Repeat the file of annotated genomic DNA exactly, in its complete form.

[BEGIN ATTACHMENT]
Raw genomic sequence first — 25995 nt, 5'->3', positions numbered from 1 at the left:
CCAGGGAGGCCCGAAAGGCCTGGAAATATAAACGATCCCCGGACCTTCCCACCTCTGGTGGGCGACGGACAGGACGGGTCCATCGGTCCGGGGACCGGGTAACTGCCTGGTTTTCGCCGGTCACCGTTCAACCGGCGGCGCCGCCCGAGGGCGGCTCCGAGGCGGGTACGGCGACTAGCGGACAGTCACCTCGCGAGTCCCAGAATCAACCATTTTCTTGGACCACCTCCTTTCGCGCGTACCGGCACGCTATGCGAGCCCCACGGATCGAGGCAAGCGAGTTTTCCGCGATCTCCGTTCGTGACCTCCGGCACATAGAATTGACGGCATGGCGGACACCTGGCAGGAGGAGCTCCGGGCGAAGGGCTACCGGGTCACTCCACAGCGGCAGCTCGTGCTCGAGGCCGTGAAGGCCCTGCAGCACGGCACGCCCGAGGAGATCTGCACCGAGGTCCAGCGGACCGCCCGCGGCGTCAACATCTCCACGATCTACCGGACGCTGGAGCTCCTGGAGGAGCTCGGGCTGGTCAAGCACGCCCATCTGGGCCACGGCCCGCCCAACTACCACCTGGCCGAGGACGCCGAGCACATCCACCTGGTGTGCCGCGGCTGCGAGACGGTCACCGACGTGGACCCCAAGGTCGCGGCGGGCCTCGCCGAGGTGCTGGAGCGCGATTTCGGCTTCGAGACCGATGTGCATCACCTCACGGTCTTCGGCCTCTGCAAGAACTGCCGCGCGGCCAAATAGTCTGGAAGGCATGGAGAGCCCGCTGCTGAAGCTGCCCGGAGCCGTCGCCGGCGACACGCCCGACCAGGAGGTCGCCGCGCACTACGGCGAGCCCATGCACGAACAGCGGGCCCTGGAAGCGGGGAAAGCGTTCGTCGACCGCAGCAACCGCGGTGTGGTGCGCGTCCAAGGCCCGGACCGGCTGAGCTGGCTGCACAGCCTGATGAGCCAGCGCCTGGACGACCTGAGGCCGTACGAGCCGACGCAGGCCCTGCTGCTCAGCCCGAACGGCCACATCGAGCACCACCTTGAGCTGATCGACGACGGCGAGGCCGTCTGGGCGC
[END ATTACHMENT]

Raw genomic sequence first — 25995 nt, 5'->3', positions numbered from 1 at the left:
CCAGGGAGGCCCGAAAGGCCTGGAAATATAAACGATCCCCGGACCTTCCCACCTCTGGTGGGCGACGGACAGGACGGGTCCATCGGTCCGGGGACCGGGTAACTGCCTGGTTTTCGCCGGTCACCGTTCAACCGGCGGCGCCGCCCGAGGGCGGCTCCGAGGCGGGTACGGCGACTAGCGGACAGTCACCTCGCGAGTCCCAGAATCAACCATTTTCTTGGACCACCTCCTTTCGCGCGTACCGGCACGCTATGCGAGCCCCACGGATCGAGGCAAGCGAGTTTTCCGCGATCTCCGTTCGTGACCTCCGGCACATAGAATTGACGGCATGGCGGACACCTGGCAGGAGGAGCTCCGGGCGAAGGGCTACCGGGTCACTCCACAGCGGCAGCTCGTGCTCGAGGCCGTGAAGGCCCTGCAGCACGGCACGCCCGAGGAGATCTGCACCGAGGTCCAGCGGACCGCCCGCGGCGTCAACATCTCCACGATCTACCGGACGCTGGAGCTCCTGGAGGAGCTCGGGCTGGTCAAGCACGCCCATCTGGGCCACGGCCCGCCCAACTACCACCTGGCCGAGGACGCCGAGCACATCCACCTGGTGTGCCGCGGCTGCGAGACGGTCACCGACGTGGACCCCAAGGTCGCGGCGGGCCTCGCCGAGGTGCTGGAGCGCGATTTCGGCTTCGAGACCGATGTGCATCACCTCACGGTCTTCGGCCTCTGCAAGAACTGCCGCGCGGCCAAATAGTCTGGAAGGCATGGAGAGCCCGCTGCTGAAGCTGCCCGGAGCCGTCGCCGGCGACACGCCCGACCAGGAGGTCGCCGCGCACTACGGCGAGCCCATGCACGAACAGCGGGCCCTGGAAGCGGGGAAAGCGTTCGTCGACCGCAGCAACCGCGGTGTGGTGCGCGTCCAAGGCCCGGACCGGCTGAGCTGGCTGCACAGCCTGATGAGCCAGCGCCTGGACGACCTGAGGCCGTACGAGCCGACGCAGGCCCTGCTGCTCAGCCCGAACGGCCACATCGAGCACCACCTTGAGCTGATCGACGACGGCGAGGCCGTCTGGGCGC